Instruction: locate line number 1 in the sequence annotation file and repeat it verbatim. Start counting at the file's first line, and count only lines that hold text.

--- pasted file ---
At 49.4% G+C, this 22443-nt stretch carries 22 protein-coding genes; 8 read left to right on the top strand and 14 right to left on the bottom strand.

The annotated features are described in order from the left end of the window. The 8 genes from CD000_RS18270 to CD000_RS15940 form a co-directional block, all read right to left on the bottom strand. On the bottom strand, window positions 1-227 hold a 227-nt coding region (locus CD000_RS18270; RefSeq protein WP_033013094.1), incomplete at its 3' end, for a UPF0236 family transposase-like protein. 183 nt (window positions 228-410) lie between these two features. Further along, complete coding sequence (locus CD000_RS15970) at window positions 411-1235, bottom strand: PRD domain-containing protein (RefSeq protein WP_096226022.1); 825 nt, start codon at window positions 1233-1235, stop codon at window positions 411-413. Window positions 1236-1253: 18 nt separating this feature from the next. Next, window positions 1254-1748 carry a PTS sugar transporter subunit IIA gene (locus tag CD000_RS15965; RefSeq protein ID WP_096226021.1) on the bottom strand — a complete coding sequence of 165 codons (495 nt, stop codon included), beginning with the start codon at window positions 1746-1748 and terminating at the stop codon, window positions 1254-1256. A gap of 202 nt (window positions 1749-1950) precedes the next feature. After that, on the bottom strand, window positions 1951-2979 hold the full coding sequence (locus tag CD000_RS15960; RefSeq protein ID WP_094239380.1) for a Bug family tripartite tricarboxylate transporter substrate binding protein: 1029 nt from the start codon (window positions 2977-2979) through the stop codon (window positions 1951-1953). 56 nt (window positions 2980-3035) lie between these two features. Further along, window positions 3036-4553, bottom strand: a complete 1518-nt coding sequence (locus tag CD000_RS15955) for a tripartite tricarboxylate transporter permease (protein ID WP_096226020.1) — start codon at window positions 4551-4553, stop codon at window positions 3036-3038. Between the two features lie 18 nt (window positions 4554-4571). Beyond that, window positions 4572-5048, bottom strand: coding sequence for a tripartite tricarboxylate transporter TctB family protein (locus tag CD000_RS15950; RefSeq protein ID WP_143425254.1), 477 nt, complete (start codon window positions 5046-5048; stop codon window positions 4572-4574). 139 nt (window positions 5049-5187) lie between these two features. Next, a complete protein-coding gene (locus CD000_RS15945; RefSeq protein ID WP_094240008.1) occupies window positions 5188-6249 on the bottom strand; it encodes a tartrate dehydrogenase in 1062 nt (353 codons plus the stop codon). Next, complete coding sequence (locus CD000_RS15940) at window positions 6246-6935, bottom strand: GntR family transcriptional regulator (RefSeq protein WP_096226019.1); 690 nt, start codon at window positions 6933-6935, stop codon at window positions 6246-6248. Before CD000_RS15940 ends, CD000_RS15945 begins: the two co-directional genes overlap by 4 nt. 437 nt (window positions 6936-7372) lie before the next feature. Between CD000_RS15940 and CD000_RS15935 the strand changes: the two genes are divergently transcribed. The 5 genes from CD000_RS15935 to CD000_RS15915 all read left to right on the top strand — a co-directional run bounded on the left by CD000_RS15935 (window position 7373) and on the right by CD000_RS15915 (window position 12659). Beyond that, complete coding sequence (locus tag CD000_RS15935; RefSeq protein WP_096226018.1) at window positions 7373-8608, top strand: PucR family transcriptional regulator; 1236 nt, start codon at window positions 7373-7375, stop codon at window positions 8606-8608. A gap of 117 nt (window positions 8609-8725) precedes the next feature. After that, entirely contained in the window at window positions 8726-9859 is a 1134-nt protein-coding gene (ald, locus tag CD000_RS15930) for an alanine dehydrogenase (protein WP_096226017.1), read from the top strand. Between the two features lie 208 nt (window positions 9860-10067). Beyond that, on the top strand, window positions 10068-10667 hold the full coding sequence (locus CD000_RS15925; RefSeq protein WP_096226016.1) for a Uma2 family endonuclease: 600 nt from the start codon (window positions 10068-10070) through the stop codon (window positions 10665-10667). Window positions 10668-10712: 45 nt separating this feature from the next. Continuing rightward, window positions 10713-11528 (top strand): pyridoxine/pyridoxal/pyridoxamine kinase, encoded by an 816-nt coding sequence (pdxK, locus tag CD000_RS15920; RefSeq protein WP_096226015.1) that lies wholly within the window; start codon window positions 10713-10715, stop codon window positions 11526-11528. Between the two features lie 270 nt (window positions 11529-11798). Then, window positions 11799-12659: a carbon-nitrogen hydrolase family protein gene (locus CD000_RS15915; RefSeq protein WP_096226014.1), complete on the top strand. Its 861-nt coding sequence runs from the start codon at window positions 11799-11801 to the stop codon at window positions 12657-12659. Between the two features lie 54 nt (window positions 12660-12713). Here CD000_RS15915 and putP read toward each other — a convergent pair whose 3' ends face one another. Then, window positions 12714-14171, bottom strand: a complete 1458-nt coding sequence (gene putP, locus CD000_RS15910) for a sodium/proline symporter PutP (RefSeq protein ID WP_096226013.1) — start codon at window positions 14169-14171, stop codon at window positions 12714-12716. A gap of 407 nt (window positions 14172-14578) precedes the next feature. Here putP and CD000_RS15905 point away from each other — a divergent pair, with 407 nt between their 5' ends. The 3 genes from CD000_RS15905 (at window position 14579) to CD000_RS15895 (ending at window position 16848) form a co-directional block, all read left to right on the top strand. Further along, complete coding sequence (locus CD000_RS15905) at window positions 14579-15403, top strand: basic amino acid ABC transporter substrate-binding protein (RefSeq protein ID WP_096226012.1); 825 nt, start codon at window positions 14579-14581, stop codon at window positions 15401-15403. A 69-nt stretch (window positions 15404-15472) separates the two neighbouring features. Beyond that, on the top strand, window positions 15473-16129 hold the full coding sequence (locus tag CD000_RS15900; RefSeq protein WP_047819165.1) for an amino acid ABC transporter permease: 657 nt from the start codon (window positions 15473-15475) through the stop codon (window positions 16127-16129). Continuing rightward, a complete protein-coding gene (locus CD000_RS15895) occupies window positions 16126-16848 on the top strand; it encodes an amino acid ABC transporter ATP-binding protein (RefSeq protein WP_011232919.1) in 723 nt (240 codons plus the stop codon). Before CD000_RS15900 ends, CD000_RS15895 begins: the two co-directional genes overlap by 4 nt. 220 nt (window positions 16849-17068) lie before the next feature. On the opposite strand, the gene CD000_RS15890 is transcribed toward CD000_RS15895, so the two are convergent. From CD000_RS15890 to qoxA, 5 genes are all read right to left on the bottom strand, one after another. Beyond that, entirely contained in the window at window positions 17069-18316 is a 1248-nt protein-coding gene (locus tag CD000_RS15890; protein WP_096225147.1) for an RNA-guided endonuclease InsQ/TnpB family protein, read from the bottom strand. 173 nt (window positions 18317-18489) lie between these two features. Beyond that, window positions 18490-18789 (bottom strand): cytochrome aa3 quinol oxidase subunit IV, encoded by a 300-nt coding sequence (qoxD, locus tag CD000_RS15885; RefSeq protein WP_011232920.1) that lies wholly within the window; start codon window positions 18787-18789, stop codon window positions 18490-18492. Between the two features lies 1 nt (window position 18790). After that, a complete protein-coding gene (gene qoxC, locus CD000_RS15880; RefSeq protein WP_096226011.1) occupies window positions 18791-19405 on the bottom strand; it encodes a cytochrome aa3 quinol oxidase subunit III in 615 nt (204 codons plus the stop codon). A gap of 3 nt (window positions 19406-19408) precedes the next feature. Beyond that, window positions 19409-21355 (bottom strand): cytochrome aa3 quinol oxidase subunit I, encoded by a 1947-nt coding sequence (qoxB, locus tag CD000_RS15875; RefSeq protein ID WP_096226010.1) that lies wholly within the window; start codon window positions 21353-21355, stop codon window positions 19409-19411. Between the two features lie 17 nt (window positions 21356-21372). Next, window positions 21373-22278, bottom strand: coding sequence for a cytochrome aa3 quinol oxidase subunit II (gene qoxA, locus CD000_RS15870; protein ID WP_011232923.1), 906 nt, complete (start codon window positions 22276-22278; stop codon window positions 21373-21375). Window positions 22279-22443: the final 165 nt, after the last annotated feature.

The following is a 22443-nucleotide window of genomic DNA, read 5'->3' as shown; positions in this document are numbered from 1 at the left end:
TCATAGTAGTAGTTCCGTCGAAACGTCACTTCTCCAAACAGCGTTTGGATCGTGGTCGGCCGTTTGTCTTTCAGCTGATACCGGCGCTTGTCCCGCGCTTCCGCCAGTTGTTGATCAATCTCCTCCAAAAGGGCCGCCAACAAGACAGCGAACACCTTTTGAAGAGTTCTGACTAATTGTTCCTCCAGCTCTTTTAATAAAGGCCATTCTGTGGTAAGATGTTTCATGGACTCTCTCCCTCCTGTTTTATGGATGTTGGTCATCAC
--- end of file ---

At 49.4% G+C, this 22443-nt stretch carries 22 protein-coding genes; 8 read left to right on the top strand and 14 right to left on the bottom strand.